- Pirate: Obviously.
- Pragmatic Villainy: What does Blackbeard want from Charleston? Gold? Rum? Women? No, just medicine for his crew; they're riddled with STDs.
- The Starscream: To Benjamin Hornigold. Hornigold's refusal to prey on British ships (he was trying to maintain the illusion that he was still a lawful Privateer) caused enough resentment among his crew that Blackbeard didn't have to do much pot-stirring to get him voted out of command, and himself voted in.
- Surrounded by Idiots: Blackbeard was a shrewd and devious commander, but his crew were... well, rum-soaked pirates. During the Blockade of Charleston, when the men he sent to collect the ransom started running late, he landed himself to see what was going on, and to deal with any subterfuge on the part of the authorities. He found his men at a nearby tavern. Nothing bad had happened; they just got themselves blind stinking drunk at the first opportunity. It's hard to shed too many tears for the ones he marooned.
- Villain's Dying Grace: He actually complemented the man who mortally wounded him. "Well done, lad. Well done."
- You Have Outlived Your Usefulness: Standard operating mode for Blackbeard toward his allies.
Works Featuring Portrayals of Blackbeard Include:
Anime & Manga
- There are two characters inspired by Blackbeard in One Piece. One is Edward Newgate, aka Whitebeard (he doesn't have an actual beard, but rather a Badass Mustache), a powerful pirate and member of the Yonko. The other is Marshall D. Teach, aka Blackbeard, a traitorous crew member who later kills Whitebeard and takes his place as a Yonko. Notably, Whitebeard's first name and Blackbeard's last name combined form Edward Teach. In addition, a character Blackbeard kills off-screen for his Devil Fruit is named "Thatch," after a name the historical Blackbeard used on occasion when forced to go undercover.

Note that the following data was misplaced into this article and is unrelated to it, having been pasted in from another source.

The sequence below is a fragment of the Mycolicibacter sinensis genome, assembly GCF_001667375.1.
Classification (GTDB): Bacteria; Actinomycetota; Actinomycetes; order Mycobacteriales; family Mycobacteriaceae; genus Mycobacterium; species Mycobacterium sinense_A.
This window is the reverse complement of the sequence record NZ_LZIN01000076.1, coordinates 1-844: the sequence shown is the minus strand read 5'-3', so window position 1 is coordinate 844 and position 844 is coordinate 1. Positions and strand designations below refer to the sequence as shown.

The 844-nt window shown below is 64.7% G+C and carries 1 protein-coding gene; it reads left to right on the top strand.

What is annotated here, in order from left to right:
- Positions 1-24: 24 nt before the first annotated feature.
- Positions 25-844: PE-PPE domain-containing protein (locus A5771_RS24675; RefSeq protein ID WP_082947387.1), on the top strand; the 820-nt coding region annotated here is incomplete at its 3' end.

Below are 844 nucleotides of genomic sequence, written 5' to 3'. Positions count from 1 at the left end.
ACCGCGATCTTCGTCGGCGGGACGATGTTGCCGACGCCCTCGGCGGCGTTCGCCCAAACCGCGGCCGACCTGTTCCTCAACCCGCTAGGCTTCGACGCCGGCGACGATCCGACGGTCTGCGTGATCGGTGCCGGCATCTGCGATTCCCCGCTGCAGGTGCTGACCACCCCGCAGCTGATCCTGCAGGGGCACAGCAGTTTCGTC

- In one of the earliest adventures of the Fantastic Four, the group is sent back in time to steal Blackbeard's treasure. In doing so, however, Ben Grimm ends up inspiring the legend of Blackbeard in the first place.
- Blackbeard's Ghost: The ghost of Edward Teach AKA Blackbeard appears in the movie. A magical incantation makes the ghost of Blackbeard visible to a college track coach. Hilarity Ensues.
- Pirates of the Caribbean: On Stranger Tides: Taking inspiration from the below-referenced book, Blackbeard here has already been resurrected by some means never explained, and is seeking the Fountain of Youth to permanently prolong his life.
- Anne of the Indies: Blackbeard is mentor to Captain Anne Providence. He is portrayed as a Boisterous Bruiser, but one with a vicious streak. When Anne defies him and refuses to hand over one of her crew to him (on the ground that the man has signed her articles and is therefore under her protection), Blackbeard swears vengeance and vows to hunt her down.
- On Stranger Tides: Here, Blackbeard (called Edward Thatch) is a voodoo shaman, who allies himself with Hurwood in an elaborate plot to resurrect himself in another body after his death at Okracoke and abscond with his hidden riches.